Wells Fargo is building out its investment bank in Paris
If you’re a French banker and fancy a new challenge, then there’s a new kid on the block in Paris. The capital’s hugely competitive market is about to ratchet up a notch with Wells Fargo actively recruiting for its is newest operation.
The U.S. bank applied for a broker-dealer licence in late 2018 to make Paris one of its post-Brexit hubs along with Dublin and is currently hiring to make its new Paris subsidiary Wells Fargo Securities Europe (WFSE) operationally compliant ahead of its official launch. It’s hiring credit officers and compliance experts, but is also on the look- out for investment banking talent to staff the Paris operation.
WFSE which has been operational since October 2019, but Brexit's delay means Wells continues to serve clients from London, with a phased approach to moving customers to Europe. The bank has named Nick Bennett CEO of WFSE, subject to regulatory approval. Bennett was previously the bank's head of fixed income and trading for EMEA.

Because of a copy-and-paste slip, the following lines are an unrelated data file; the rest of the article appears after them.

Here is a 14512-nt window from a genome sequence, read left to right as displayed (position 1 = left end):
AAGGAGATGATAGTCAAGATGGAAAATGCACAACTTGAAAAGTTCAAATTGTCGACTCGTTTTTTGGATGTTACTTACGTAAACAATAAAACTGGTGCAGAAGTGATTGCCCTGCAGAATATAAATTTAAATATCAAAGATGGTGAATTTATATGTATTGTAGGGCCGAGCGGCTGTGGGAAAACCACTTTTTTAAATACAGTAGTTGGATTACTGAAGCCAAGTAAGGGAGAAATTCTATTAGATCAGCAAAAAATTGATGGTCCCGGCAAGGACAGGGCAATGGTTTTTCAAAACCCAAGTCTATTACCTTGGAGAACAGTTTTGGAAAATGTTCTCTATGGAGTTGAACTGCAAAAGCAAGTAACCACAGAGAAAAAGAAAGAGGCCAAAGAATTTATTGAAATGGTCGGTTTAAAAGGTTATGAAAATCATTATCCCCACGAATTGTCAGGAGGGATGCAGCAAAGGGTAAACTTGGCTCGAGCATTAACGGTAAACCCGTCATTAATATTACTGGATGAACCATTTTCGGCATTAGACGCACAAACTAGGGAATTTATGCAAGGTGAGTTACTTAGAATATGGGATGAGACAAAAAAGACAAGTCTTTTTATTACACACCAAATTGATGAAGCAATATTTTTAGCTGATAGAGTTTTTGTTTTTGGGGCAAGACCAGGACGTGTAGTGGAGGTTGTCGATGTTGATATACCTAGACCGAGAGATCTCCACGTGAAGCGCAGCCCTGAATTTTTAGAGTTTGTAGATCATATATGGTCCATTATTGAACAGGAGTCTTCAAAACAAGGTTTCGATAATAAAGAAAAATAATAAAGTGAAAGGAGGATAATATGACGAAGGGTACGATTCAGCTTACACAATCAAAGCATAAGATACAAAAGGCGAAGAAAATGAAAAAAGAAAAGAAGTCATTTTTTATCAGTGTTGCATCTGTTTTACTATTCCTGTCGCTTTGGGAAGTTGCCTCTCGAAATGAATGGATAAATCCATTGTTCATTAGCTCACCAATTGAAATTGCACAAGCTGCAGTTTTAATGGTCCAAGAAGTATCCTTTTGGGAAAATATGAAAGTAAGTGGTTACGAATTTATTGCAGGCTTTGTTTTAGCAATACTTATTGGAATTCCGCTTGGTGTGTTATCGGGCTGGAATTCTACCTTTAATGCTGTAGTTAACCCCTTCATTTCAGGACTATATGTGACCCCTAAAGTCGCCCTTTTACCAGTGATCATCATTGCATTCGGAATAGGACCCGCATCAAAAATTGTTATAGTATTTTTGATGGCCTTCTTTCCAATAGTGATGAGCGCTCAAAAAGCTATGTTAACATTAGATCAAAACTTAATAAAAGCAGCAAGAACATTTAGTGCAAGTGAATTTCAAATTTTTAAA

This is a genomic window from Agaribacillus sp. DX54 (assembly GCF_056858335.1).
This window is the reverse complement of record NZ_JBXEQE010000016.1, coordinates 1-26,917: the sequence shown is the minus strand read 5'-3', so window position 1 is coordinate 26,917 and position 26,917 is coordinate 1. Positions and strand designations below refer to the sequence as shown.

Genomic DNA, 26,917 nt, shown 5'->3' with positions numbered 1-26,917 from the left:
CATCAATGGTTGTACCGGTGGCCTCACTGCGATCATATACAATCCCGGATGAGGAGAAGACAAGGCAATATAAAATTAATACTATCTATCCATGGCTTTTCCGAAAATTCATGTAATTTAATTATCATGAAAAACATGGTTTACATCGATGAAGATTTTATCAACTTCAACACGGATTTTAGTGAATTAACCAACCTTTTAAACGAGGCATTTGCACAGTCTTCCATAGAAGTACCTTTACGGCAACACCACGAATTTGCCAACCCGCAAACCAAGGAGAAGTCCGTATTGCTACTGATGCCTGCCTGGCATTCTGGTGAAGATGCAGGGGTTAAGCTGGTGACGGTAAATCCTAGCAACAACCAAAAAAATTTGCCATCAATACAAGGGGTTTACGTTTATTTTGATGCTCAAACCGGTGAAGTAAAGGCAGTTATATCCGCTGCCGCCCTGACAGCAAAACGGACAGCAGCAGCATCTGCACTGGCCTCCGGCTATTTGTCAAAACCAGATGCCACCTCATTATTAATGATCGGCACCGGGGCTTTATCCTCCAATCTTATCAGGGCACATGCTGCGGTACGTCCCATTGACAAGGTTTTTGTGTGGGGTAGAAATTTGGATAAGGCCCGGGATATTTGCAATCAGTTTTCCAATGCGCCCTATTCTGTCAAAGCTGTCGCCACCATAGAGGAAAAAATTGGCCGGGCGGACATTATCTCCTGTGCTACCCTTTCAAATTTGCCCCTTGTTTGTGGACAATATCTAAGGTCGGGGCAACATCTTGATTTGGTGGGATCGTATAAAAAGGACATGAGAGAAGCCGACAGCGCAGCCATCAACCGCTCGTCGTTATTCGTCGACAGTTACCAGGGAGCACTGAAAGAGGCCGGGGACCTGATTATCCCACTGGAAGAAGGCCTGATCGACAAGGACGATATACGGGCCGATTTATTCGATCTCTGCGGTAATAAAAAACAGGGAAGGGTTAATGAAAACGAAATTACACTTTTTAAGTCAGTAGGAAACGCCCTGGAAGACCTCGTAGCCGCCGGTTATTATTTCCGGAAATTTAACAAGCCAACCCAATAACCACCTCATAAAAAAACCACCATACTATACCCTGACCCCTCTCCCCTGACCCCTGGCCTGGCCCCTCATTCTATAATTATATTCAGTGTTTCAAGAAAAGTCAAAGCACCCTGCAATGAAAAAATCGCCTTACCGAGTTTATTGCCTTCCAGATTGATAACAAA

Wells employs around 1,500 staff in in Europe, the Middle East and Africa across five businesses – corporate and investment banking (CIB), Commercial Capital, Commercial Real Estate, Middle Market Banking and Asset Management.
Wells Fargo is the fourth largest lender in the U.S. and while it is not seen as a traditional corporate and investment bank like Citi and Bank of America, it was ranked eighth in the global corporate finance fee rankings in 2019 – two places above Deutsche Bank, according to Dealogic.
Wells Fargo's strength globally is down to its debt capital markets business in the U.S. and so far it has avoided building a corporate finance business in EMEA. Last autumn, however, Wells appeared to signal a greater ambition for investment banking in Europe with the appointment for former Barclays global finance head John Langley as regional president and head of CIB for the region.
Langley is London-based but one source said the bank is on the look out for top talent so that its new Paris operation can meet the investment and capital markets needs of its continental European customers post-Brexit.
Wells will be recruiting at a time when most other banks have already staffed up their post-Brexit hubs. Bank of America Securities has the biggest presence and HSBC has also beefed up. Over the last 18 months RBC Capital markets has doubled its space in Paris and Frankfurt as part of its post-Brexit build out. Wells Fargo declined to comment.
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